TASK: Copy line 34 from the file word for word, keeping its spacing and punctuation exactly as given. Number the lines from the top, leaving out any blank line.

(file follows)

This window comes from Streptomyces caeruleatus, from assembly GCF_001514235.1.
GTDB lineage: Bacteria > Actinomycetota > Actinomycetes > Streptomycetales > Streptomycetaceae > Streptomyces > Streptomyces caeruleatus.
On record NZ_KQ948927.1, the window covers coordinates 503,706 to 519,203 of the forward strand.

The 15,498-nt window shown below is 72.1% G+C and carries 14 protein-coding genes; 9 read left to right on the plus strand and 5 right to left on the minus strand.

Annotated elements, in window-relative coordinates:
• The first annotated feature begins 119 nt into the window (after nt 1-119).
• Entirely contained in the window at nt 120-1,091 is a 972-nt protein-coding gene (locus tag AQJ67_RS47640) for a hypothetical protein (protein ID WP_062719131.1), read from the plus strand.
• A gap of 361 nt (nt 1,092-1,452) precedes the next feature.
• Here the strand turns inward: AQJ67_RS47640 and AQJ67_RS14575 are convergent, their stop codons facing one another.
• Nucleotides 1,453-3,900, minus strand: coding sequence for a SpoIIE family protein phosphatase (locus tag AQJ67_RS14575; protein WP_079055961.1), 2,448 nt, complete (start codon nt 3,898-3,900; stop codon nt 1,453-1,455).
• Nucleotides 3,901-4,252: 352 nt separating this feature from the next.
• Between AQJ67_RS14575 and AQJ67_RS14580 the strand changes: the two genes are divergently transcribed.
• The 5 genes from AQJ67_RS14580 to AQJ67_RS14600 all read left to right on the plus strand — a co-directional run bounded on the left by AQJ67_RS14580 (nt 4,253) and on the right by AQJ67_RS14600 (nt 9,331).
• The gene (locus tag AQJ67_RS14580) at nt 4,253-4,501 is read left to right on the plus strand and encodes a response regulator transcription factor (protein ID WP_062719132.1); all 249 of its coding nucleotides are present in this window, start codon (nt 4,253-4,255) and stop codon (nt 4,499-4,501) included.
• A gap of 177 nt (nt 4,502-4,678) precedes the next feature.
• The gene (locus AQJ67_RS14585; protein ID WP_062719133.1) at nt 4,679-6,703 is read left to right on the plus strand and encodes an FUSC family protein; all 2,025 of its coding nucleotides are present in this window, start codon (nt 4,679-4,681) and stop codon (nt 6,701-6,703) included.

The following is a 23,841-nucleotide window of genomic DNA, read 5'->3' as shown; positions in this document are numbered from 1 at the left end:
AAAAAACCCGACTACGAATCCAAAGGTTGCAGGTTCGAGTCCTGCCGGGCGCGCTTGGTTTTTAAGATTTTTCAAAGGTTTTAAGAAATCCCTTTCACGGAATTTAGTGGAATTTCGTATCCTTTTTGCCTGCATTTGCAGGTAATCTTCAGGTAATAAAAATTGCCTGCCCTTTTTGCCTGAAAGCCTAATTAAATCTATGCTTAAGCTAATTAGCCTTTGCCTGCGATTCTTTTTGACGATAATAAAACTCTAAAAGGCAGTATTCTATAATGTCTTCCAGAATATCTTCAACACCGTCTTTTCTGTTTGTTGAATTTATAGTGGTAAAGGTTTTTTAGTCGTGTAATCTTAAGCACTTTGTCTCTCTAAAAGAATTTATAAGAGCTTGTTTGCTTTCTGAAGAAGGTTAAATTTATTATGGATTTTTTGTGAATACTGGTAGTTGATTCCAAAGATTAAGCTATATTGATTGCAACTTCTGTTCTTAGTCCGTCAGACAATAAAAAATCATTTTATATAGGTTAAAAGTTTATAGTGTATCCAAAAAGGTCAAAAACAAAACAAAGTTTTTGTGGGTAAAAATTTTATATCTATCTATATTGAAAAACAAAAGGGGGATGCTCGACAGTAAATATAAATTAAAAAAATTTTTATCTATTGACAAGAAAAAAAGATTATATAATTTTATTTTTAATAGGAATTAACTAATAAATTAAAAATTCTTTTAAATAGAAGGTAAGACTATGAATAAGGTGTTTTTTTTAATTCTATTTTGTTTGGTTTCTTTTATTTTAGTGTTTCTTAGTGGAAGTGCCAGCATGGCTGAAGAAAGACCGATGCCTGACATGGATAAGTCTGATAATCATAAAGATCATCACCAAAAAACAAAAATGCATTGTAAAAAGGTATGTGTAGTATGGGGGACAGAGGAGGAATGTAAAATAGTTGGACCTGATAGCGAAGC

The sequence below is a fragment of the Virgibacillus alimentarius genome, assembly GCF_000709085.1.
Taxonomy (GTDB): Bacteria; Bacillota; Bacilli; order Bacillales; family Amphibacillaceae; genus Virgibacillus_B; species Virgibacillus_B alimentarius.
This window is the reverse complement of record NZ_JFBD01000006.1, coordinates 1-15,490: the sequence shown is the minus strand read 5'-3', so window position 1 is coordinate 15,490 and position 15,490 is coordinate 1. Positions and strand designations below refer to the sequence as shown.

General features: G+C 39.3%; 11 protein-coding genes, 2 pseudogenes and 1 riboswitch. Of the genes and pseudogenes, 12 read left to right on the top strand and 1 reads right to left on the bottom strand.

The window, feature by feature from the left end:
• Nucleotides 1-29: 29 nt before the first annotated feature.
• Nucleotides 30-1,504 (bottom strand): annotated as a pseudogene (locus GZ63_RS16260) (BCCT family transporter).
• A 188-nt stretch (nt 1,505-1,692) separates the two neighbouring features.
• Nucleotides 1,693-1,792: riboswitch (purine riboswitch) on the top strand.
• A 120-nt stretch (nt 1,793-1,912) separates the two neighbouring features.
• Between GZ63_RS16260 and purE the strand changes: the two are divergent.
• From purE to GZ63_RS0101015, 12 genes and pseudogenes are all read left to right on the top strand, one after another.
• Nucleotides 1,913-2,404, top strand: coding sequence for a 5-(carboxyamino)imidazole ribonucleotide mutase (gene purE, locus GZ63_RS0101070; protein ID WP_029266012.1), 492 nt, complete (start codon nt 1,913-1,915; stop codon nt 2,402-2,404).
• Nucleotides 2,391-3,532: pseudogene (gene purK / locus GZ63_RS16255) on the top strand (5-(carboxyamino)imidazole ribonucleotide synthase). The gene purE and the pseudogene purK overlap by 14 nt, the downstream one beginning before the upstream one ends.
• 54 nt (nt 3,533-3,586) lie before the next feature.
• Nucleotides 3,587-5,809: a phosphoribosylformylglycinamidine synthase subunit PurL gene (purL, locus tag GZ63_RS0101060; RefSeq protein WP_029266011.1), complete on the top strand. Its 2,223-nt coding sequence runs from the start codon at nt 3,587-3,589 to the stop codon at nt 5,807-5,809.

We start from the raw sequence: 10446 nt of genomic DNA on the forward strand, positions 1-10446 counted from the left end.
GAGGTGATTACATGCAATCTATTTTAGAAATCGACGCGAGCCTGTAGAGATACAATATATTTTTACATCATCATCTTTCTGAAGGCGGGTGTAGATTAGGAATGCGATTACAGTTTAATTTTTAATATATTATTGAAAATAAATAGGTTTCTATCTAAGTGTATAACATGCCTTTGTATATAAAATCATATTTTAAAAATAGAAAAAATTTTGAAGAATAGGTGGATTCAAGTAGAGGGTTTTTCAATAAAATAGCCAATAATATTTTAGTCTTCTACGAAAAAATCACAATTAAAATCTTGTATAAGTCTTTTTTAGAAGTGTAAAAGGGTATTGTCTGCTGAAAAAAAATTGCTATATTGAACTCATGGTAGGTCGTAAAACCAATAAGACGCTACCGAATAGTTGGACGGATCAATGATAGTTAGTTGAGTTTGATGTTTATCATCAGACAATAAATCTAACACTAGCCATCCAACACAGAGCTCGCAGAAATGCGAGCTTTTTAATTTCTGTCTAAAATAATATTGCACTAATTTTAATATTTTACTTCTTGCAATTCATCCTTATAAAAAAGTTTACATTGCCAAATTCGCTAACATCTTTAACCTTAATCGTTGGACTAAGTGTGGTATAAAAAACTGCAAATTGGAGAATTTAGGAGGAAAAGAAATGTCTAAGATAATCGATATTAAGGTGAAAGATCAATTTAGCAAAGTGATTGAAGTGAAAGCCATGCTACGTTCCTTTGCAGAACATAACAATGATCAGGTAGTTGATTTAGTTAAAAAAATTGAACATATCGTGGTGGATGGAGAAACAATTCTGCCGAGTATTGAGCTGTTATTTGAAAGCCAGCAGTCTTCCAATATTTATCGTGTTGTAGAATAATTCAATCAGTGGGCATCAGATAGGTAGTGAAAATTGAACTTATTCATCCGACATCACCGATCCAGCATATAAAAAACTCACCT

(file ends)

• Nucleotides 3,587-5,809: a phosphoribosylformylglycinamidine synthase subunit PurL gene (purL, locus tag GZ63_RS0101060; RefSeq protein WP_029266011.1), complete on the top strand. Its 2,223-nt coding sequence runs from the start codon at nt 3,587-3,589 to the stop codon at nt 5,807-5,809.